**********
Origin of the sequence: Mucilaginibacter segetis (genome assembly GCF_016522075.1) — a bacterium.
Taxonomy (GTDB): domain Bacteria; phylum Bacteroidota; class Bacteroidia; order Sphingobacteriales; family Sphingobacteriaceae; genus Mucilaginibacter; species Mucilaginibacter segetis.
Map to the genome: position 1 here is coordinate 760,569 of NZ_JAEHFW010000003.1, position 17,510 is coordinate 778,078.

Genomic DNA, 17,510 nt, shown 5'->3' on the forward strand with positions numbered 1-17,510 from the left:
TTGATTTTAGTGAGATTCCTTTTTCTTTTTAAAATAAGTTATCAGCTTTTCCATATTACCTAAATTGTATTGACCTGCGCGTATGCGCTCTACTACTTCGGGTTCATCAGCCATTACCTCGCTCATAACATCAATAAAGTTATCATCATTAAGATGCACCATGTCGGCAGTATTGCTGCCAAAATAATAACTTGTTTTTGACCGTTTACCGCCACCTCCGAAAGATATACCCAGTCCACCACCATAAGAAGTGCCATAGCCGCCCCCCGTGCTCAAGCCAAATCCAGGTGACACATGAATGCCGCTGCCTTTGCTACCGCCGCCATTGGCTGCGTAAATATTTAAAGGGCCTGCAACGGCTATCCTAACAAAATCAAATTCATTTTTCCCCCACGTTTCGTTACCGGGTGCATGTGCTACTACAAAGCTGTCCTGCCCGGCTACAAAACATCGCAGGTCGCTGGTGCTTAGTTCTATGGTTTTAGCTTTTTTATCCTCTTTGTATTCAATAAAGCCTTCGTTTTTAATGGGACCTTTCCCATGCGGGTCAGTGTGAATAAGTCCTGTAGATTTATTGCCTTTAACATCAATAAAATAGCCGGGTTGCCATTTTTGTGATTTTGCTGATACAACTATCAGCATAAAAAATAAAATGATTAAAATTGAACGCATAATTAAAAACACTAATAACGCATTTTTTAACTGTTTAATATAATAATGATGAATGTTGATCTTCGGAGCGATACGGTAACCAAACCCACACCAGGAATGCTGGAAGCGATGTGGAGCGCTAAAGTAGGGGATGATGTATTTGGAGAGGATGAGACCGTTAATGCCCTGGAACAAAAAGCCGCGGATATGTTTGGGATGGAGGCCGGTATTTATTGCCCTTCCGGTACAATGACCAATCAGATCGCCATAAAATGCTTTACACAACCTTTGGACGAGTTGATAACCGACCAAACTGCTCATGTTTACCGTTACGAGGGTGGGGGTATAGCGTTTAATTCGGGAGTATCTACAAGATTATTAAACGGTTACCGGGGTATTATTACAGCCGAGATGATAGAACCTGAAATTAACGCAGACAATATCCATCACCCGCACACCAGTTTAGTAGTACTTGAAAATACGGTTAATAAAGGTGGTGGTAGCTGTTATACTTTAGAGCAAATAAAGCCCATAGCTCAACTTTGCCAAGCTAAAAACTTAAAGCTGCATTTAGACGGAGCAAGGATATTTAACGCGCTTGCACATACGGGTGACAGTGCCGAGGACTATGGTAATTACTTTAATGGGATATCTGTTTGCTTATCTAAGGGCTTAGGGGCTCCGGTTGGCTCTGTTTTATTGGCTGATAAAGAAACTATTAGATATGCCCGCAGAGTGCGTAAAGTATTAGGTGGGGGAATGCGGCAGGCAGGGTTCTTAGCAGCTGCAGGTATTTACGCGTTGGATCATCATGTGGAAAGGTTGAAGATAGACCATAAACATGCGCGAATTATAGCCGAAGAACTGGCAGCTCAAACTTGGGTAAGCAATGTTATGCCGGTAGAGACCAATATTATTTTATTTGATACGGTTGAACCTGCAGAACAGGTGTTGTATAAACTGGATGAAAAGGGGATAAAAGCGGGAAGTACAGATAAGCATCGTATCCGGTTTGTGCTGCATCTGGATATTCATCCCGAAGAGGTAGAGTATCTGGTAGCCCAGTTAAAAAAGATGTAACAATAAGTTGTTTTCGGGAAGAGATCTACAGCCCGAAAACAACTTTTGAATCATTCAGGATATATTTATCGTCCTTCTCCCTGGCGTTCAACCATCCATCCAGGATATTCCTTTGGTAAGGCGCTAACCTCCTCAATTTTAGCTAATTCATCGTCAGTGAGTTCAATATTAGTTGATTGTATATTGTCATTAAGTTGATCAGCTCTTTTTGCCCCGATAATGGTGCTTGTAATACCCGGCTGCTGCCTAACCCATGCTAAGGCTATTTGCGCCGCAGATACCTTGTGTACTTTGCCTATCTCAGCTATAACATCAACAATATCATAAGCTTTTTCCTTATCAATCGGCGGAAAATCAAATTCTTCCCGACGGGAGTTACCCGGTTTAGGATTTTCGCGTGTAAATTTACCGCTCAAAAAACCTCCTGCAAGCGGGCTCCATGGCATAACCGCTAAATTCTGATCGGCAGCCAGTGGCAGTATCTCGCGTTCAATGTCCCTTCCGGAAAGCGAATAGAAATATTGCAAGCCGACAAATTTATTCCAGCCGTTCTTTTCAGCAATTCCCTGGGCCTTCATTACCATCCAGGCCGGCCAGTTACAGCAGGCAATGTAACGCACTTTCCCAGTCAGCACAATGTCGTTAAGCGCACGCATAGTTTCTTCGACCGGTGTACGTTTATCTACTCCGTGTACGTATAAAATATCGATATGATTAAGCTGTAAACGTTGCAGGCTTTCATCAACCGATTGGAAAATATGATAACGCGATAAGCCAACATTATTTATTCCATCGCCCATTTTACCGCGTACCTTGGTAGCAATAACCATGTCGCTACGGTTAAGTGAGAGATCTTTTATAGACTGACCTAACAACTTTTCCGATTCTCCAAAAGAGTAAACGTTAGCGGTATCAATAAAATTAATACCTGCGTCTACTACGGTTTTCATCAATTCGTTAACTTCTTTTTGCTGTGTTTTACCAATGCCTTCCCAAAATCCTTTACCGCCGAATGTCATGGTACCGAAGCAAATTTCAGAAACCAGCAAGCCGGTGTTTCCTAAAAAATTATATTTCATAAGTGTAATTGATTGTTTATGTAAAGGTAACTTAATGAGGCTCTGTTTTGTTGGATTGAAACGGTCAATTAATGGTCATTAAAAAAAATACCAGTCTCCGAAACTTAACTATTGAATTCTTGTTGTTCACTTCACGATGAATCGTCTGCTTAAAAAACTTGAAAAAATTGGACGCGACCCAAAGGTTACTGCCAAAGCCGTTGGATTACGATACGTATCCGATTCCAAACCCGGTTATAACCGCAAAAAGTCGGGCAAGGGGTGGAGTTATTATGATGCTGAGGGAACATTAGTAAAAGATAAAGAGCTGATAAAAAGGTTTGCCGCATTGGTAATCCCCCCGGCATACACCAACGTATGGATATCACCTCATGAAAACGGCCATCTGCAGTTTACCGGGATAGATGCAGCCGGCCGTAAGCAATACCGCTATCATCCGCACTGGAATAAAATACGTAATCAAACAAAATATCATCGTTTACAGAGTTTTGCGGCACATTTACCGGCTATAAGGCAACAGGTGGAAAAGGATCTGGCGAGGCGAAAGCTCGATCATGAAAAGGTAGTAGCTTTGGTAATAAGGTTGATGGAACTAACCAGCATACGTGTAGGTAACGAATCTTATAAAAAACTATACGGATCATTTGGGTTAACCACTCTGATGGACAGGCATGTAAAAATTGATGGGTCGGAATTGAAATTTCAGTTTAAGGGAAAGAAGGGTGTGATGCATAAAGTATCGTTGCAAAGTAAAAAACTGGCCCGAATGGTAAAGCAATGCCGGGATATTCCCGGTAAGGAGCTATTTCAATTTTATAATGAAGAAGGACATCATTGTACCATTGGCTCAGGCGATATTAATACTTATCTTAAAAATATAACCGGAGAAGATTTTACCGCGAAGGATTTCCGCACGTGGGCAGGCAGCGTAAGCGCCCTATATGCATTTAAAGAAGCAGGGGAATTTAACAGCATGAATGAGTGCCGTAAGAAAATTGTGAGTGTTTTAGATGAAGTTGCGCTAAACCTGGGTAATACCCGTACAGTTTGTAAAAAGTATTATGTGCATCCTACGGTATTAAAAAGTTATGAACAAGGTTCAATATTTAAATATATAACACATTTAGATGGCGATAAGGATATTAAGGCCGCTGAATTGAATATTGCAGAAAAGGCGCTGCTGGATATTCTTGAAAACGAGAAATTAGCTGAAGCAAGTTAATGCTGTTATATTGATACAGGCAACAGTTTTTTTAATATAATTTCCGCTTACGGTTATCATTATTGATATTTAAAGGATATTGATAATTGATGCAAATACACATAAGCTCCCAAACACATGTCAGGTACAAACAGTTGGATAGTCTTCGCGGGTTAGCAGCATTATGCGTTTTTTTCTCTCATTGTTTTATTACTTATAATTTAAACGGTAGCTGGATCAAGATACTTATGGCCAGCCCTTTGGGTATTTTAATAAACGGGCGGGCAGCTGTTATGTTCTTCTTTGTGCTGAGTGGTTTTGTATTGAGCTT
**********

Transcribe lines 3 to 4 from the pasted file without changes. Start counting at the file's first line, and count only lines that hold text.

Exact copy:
Map to the genome: position 1 here is coordinate 760,569 of NZ_JAEHFW010000003.1, position 17,510 is coordinate 778,078.

Genomic DNA, 17,510 nt, shown 5'->3' on the forward strand with positions numbered 1-17,510 from the left: